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Hospitalization for Heart Failure

Jalal K. Ghali, MD; Richard S. Cooper, MD; Earl Ford, MD, MPH
Arch Intern Med. 1992;152(3):649-655. doi:10.1001/archinte.1992.00400150147032.
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To the Editor.—  Doctors Garg and Yusuf noted some discrepancies between Fig 1 and Table 2 in our article entitled "Trends in Hospitalization Rates for Heart Failure in the United States, 1973-1986: Evidence for Increasing Population Prevalence" that appeared in the April 1990 issue of the Archives.1 On reviewing our original data, we realized that Table 2 represented the unadjusted and not, as indicated in the table title, the age-adjusted hospital discharge ratesfrom US hospitals for congestive heart failure, 1973-1986. The title in Table 2 in the article1 should have read"Unadjusted Annual Hospital Discharge Rates From US Hospitals, for Congestive Heart Failure, 1973-1986, by Sex-Race Group (per 100000)." Enclosed herein is the correct Table for age-adjusted hospital discharge rates.Also, in the first paragraph of the "Results" section, the numbers for the rates of increase for the age-adjusted rates should be changed to the following: 62% (not 66%)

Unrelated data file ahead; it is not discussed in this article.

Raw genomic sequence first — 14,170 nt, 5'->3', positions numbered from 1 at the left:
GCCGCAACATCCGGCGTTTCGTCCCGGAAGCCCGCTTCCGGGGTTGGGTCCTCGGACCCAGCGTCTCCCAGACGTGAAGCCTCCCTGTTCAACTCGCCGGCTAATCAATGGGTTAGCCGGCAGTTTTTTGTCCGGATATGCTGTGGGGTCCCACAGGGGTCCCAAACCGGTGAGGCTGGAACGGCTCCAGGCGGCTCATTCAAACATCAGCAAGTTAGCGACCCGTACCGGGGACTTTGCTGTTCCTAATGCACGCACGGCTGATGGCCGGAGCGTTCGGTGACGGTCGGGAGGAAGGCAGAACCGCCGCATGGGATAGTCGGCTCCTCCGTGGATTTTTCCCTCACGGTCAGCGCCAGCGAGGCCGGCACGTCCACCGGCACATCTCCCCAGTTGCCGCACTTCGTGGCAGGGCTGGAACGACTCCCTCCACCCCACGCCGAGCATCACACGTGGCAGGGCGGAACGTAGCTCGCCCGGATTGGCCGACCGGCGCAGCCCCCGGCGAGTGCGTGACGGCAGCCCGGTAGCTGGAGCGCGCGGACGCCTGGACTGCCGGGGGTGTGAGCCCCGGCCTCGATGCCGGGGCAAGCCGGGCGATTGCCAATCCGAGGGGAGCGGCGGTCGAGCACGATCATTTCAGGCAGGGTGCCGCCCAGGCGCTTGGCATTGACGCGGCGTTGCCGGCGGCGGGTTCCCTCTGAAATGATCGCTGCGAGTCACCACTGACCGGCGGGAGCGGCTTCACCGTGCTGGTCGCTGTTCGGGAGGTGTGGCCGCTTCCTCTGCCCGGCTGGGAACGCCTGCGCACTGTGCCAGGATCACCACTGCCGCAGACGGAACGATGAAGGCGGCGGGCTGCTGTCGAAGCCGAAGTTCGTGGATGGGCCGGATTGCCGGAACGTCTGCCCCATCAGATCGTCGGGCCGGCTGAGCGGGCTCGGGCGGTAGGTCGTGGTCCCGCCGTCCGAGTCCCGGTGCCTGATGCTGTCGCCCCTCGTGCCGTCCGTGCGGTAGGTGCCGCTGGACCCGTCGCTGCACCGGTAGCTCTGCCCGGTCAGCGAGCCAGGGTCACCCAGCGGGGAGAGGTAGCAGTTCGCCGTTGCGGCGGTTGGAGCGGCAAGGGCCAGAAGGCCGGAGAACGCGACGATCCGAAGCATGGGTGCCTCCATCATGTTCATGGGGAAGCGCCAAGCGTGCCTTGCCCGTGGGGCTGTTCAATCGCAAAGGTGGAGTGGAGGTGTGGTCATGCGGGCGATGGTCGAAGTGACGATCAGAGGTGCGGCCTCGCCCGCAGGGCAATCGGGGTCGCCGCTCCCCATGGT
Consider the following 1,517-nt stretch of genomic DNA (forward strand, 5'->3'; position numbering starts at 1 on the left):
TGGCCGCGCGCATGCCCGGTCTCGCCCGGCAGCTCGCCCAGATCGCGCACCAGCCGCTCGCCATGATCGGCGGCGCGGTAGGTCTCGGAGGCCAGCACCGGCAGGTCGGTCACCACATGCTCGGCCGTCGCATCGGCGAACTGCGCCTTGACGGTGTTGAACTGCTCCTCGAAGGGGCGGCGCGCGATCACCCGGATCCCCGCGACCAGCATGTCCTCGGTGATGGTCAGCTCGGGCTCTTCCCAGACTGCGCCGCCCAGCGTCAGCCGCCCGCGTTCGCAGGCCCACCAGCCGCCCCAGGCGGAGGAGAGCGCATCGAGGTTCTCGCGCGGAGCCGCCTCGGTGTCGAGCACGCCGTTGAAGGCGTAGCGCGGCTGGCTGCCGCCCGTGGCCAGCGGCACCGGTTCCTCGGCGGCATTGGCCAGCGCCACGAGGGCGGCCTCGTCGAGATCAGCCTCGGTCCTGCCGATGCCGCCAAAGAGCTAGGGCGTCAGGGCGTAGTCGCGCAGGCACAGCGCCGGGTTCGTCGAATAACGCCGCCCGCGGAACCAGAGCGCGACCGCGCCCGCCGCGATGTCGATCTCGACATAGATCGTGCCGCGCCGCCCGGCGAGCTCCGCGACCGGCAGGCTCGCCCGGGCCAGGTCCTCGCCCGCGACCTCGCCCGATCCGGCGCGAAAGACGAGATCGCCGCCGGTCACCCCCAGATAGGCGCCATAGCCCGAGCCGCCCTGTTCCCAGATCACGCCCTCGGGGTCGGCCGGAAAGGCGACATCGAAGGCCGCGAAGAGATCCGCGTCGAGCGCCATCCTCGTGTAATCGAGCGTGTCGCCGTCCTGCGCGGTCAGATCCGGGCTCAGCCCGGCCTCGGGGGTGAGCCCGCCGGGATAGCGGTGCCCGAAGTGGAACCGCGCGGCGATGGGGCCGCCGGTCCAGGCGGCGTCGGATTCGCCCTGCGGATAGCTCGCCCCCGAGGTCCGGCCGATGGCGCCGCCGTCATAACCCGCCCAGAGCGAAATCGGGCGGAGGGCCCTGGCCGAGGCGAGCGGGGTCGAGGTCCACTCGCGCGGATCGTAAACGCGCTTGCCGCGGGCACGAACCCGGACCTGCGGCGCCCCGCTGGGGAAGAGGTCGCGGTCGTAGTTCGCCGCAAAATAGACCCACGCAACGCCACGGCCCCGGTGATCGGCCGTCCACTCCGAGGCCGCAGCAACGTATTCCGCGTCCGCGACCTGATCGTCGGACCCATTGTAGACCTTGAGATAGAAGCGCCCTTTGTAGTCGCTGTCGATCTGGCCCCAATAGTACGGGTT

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The American Medical Association is accredited by the Accreditation Council for Continuing Medical Education to provide continuing medical education for physicians. The AMA designates this journal-based CME activity for a maximum of 1 AMA PRA Category 1 CreditTM per course. Physicians should claim only the credit commensurate with the extent of their participation in the activity. Physicians who complete the CME course and score at least 80% correct on the quiz are eligible for AMA PRA Category 1 CreditTM.
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